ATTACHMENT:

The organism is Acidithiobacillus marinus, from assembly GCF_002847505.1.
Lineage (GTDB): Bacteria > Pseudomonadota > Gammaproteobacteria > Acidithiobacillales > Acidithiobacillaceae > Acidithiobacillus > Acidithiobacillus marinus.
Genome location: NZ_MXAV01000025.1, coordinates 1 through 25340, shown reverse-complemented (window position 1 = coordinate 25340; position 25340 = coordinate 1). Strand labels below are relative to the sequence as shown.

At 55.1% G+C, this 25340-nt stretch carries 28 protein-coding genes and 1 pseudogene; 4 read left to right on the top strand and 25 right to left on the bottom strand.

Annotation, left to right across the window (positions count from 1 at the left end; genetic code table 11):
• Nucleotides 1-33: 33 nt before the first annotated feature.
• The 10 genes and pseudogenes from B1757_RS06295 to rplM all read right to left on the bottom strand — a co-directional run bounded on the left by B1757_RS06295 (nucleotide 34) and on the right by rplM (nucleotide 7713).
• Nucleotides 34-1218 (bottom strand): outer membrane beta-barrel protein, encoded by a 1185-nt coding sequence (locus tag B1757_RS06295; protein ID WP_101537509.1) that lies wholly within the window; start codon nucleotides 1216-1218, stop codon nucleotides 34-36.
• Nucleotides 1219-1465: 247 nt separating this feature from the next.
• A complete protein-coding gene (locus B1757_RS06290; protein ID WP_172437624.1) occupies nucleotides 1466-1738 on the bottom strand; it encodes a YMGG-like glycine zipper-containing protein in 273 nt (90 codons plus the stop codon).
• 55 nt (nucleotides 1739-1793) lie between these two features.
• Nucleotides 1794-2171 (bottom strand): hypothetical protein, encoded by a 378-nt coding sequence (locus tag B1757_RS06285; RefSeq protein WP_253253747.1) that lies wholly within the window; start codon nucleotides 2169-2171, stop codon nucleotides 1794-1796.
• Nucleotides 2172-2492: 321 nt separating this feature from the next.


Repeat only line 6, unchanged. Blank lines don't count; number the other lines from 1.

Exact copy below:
• Nucleotides 1-33: 33 nt before the first annotated feature.